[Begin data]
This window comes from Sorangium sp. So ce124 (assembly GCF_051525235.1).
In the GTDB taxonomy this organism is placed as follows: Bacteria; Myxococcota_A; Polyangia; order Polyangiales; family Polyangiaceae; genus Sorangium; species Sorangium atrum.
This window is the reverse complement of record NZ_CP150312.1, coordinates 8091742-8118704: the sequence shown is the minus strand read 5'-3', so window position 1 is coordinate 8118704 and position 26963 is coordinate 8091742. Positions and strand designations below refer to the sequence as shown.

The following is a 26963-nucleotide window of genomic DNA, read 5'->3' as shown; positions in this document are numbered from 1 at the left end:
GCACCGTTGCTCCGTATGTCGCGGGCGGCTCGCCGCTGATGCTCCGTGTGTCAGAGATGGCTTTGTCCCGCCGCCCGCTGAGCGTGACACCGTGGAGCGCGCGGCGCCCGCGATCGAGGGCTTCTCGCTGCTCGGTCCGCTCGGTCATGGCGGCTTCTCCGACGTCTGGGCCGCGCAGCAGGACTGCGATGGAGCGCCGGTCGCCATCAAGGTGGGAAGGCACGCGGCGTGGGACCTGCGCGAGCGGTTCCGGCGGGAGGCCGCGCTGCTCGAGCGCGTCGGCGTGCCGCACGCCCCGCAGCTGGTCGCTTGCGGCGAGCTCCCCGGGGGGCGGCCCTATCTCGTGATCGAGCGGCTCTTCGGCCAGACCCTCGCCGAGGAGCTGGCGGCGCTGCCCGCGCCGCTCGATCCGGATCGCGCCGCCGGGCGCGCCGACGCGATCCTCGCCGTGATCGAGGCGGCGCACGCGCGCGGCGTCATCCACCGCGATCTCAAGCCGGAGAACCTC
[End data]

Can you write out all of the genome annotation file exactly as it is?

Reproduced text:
This window comes from Sorangium sp. So ce124 (assembly GCF_051525235.1).
In the GTDB taxonomy this organism is placed as follows: Bacteria; Myxococcota_A; Polyangia; order Polyangiales; family Polyangiaceae; genus Sorangium; species Sorangium atrum.
This window is the reverse complement of record NZ_CP150312.1, coordinates 8091742-8118704: the sequence shown is the minus strand read 5'-3', so window position 1 is coordinate 8118704 and position 26963 is coordinate 8091742. Positions and strand designations below refer to the sequence as shown.

The following is a 26963-nucleotide window of genomic DNA, read 5'->3' as shown; positions in this document are numbered from 1 at the left end:
GCACCGTTGCTCCGTATGTCGCGGGCGGCTCGCCGCTGATGCTCCGTGTGTCAGAGATGGCTTTGTCCCGCCGCCCGCTGAGCGTGACACCGTGGAGCGCGCGGCGCCCGCGATCGAGGGCTTCTCGCTGCTCGGTCCGCTCGGTCATGGCGGCTTCTCCGACGTCTGGGCCGCGCAGCAGGACTGCGATGGAGCGCCGGTCGCCATCAAGGTGGGAAGGCACGCGGCGTGGGACCTGCGCGAGCGGTTCCGGCGGGAGGCCGCGCTGCTCGAGCGCGTCGGCGTGCCGCACGCCCCGCAGCTGGTCGCTTGCGGCGAGCTCCCCGGGGGGCGGCCCTATCTCGTGATCGAGCGGCTCTTCGGCCAGACCCTCGCCGAGGAGCTGGCGGCGCTGCCCGCGCCGCTCGATCCGGATCGCGCCGCCGGGCGCGCCGACGCGATCCTCGCCGTGATCGAGGCGGCGCACGCGCGCGGCGTCATCCACCGCGATCTCAAGCCGGAGAACCTC